Living the Scientific Life (Scientist, Interrupted)

Thylacine Video

Below the fold is video from 1933 of the last Tasmanian tiger, the thylacine. Thylacines, now extinct, were carnivorous marsupials that inhabited Tasmania until they were wiped out by a human campaign of extermination that lasted through the nineteenth and into the twentieth centuries, although thylacines were never a threat to anyone. You can learn more about them at the Thylacine Museum.


  1. #1 cephyn
    February 24, 2007

    Such a fascinating creature – reminiscent of a canine, but that jaw…creepy!

    One of the most miserably sad losses on earth.

  2. #2 Library Diva
    February 24, 2007

    How sad. The last survivors always make me so sad. I read a book about giant tortoises last winter, and they talked about the very last Pima (I think) tortoise, Lonesome George, the sole survivor of his kind. They found him in th 60s or 70s and still haven’t found another. They tried to get him to mate to the next closest species but it hasn’t gone anywhere. They think maybe he’s too old. I feel very sorry for him, and wonder if he knows.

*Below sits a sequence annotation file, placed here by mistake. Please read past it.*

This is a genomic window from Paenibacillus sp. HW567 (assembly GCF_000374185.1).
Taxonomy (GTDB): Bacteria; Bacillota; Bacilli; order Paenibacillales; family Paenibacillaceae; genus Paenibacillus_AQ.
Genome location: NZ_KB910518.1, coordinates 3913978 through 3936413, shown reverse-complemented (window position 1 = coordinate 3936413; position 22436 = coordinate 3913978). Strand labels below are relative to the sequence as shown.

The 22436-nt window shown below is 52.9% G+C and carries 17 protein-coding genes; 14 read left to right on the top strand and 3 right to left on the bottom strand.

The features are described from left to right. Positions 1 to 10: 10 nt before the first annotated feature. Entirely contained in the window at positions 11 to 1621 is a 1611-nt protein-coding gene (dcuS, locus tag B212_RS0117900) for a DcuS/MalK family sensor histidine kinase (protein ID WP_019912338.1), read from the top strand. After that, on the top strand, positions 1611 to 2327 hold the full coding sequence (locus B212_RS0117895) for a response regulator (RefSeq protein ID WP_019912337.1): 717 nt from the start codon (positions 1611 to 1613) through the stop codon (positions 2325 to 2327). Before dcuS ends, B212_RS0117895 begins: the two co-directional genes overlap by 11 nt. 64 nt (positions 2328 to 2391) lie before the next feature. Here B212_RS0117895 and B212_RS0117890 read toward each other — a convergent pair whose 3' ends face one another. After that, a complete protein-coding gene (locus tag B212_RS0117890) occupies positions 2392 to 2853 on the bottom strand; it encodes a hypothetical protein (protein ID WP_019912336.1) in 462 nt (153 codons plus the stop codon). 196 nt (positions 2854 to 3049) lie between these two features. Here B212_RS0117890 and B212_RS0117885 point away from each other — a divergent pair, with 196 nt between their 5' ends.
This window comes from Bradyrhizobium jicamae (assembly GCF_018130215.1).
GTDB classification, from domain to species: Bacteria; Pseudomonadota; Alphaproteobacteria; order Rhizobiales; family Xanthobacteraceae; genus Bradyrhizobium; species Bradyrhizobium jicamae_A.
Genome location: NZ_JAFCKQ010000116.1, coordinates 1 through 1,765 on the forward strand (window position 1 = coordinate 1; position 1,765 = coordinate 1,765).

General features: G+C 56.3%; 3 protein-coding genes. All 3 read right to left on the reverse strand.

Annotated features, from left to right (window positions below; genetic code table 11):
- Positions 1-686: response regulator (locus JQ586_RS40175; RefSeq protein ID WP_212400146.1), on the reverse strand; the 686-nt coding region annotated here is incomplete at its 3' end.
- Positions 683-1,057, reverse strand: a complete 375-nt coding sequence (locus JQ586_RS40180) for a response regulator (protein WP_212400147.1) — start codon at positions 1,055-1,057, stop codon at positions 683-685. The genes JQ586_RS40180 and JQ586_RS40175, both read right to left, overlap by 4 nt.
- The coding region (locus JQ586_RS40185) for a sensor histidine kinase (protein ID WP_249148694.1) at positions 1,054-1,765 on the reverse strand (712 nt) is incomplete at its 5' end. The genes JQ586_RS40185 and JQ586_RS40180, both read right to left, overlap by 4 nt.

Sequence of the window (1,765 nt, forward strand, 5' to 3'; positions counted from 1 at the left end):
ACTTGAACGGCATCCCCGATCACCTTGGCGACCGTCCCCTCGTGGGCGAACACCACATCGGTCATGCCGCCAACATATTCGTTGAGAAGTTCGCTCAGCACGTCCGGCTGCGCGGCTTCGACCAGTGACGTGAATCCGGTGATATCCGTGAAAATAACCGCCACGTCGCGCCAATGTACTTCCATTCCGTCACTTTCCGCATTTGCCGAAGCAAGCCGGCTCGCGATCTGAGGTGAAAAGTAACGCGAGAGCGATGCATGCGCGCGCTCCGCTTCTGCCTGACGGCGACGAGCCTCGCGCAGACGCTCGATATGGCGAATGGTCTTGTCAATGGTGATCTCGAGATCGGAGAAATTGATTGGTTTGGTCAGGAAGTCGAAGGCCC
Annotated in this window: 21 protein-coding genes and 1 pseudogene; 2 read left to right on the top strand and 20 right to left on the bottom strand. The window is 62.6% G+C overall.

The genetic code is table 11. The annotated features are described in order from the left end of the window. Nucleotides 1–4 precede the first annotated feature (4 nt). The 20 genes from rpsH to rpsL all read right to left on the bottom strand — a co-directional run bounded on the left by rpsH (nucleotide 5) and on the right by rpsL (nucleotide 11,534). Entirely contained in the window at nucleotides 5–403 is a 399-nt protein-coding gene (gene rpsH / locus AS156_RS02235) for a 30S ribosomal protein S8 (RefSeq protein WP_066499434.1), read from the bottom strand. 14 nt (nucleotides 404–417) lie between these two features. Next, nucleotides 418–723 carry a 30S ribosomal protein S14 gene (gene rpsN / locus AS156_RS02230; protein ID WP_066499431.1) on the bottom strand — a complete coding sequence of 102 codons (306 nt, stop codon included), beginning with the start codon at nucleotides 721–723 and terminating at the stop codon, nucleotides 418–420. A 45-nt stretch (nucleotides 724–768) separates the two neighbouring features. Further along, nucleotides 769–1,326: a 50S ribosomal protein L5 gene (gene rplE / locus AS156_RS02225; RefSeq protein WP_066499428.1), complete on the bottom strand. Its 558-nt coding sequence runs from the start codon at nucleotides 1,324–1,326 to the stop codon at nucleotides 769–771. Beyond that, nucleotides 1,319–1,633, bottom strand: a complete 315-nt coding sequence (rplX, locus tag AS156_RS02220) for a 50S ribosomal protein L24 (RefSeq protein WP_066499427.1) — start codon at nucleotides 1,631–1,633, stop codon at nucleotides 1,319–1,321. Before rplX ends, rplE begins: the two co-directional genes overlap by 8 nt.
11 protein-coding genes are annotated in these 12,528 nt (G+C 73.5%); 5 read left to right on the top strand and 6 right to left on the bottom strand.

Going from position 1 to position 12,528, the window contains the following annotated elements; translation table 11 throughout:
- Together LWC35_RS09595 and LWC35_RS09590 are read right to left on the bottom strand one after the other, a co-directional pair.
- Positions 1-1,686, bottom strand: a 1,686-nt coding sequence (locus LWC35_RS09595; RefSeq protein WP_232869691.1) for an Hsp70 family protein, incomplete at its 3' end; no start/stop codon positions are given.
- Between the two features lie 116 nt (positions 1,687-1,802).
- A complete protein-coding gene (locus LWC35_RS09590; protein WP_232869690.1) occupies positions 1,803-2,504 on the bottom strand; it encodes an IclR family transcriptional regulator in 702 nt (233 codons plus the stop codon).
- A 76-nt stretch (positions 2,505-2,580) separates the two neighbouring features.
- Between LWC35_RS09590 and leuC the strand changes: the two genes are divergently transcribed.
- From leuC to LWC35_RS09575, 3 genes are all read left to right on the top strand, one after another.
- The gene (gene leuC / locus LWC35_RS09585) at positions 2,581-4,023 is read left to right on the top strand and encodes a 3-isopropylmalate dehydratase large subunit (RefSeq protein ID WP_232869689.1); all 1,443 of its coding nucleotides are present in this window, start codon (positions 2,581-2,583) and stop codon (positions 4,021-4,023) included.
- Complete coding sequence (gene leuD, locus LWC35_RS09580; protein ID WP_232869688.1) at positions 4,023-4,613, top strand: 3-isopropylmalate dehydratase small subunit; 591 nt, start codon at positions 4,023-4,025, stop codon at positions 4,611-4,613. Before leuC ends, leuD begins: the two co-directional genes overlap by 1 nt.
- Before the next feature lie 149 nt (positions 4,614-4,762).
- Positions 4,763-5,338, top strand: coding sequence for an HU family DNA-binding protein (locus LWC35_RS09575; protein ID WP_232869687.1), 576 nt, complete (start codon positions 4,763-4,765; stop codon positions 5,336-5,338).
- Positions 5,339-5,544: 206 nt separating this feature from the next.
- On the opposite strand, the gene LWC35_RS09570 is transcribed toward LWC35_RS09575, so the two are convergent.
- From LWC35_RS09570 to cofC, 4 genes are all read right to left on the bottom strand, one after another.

3. #3 tigre
    December 16, 2007

    hello yes i appreciate you people and everyone who cares about thylacines . In Australia there’s still a lot of bush and scrub with some trees but it’s Desert for over half of the way from coast to coast.
    Tasmania is one place where it rains and has green tall forests where thylacines were able to hide but the bounty reward scheme paid income to trappers and the skins were valuable. It’s fair to say, the fur trade has caused many species to be ‘consumed’. Even today poaching is causing extinctions.
    A documentary in Nepal, for example, shows some of the markets sell endangered snow-leopards’ skins. Popular for the prized colour of the furs due to the local demand for their products. Yet the species is protected by laws.

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